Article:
The day concluded with a biblical style meal, held in Nazareth Village's new upper dining room.

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On the menu: spicy grilled chicken, savory lentil soup, fresh flat bread with hummus, cucumbers, labeneh, za'atar, and olives, salad, and watermelon for dessert.

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UHL's 25th: Part 1

Posted by admin on July 05, 2012

On June 28, the University of the Holy Land held its 25th commencement at Nazareth Village.

Nazareth Village is tucked into a corner of the bustling modern city. The land, originally planned to hold a visitor's center, was found to contain the remains of a first-century terraced farm. It is now a working farm, researched and reconstructed to resemble as closely as possible the way it looked at the time of Jesus.

The day's festivities began with a tour. UHL faculty, the graduates, their families, and guests explored a watchtower, cistern, winepress, olive press, and rolling stone tomb, as well as the thriving grape arbor,  sheep pen, and threshing floor.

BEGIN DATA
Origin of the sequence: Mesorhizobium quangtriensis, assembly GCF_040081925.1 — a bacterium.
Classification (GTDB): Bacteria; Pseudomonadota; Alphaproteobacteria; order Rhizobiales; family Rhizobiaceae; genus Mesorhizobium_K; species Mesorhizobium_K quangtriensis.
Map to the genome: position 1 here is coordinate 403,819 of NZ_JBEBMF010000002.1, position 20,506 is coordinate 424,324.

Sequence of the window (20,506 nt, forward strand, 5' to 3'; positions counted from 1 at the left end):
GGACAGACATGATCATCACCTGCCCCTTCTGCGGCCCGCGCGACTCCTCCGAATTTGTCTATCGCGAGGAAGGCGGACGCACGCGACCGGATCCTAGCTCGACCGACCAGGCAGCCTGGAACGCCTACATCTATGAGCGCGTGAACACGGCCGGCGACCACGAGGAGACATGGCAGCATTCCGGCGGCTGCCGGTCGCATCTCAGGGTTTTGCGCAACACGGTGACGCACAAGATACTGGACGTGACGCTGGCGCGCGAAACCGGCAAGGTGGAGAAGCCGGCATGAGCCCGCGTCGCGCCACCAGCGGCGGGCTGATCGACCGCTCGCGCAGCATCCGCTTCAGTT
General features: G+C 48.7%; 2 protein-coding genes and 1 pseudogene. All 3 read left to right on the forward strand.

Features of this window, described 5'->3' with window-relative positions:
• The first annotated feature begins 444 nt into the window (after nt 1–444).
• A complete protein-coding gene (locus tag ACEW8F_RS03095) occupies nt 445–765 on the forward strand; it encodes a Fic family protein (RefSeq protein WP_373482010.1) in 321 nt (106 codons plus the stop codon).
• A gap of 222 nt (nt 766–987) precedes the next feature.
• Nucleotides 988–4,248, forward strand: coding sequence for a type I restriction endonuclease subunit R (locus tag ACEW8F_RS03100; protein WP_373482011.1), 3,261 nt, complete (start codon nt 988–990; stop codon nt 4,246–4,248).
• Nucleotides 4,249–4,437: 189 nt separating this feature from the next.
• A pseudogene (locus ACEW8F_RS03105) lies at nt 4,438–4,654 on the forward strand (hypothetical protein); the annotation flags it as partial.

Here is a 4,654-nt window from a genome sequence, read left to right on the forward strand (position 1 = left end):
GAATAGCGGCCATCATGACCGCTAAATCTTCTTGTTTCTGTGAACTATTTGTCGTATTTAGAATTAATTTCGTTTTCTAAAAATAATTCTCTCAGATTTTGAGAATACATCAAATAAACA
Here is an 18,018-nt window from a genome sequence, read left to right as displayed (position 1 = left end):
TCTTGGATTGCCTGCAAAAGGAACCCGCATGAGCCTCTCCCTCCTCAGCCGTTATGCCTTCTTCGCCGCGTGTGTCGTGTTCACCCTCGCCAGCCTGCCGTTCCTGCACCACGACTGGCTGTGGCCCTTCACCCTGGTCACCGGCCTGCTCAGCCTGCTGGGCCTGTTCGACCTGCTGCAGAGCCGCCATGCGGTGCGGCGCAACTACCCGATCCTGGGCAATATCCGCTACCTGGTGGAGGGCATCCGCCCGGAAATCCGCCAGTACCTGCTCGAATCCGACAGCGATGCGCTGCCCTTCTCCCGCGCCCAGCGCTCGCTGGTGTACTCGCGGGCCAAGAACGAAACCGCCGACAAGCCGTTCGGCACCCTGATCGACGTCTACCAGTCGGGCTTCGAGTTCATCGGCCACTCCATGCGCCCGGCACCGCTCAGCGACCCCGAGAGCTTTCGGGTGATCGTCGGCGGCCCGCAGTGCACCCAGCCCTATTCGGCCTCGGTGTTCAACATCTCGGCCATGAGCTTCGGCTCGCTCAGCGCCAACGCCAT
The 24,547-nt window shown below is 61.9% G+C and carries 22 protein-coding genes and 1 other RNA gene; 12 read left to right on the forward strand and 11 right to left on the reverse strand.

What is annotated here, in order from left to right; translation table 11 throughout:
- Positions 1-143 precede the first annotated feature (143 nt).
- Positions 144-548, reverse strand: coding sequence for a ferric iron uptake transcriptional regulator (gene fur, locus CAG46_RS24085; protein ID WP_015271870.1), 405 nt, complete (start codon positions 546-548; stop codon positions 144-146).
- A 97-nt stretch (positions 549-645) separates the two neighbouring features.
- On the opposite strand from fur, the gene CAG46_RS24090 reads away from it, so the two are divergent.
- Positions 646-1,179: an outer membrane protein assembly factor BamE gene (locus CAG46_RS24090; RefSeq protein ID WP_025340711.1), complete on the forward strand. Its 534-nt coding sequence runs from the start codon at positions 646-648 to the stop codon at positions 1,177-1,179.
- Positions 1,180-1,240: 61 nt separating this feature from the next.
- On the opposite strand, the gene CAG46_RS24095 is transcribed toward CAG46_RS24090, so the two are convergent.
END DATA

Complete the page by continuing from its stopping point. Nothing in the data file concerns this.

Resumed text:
Some were able to participate in winnowing the newly harvested grain with a wooden fork, tossing it high in the air to blow away the chaff. This step follows threshing, where a donkey pulls a stone-studded wooden threshing sled atop the grain, helping release the chaff and pulverize the stalks. After winnowing comes sifting: first with a coarse sieve, which catches larger pieces of stalk and chunks of gravel and allows the grain to fall out, and then with a finer sieve, which retains the grain and allows dirt to fall to the ground.

Dr. John Chung, Dean of Asian Students, befriends a young goat.

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The sheep pen was especially popular with the children.

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The rolling stone tomb is one of the newest additions to Nazareth Village.

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Next stop: the synagogue.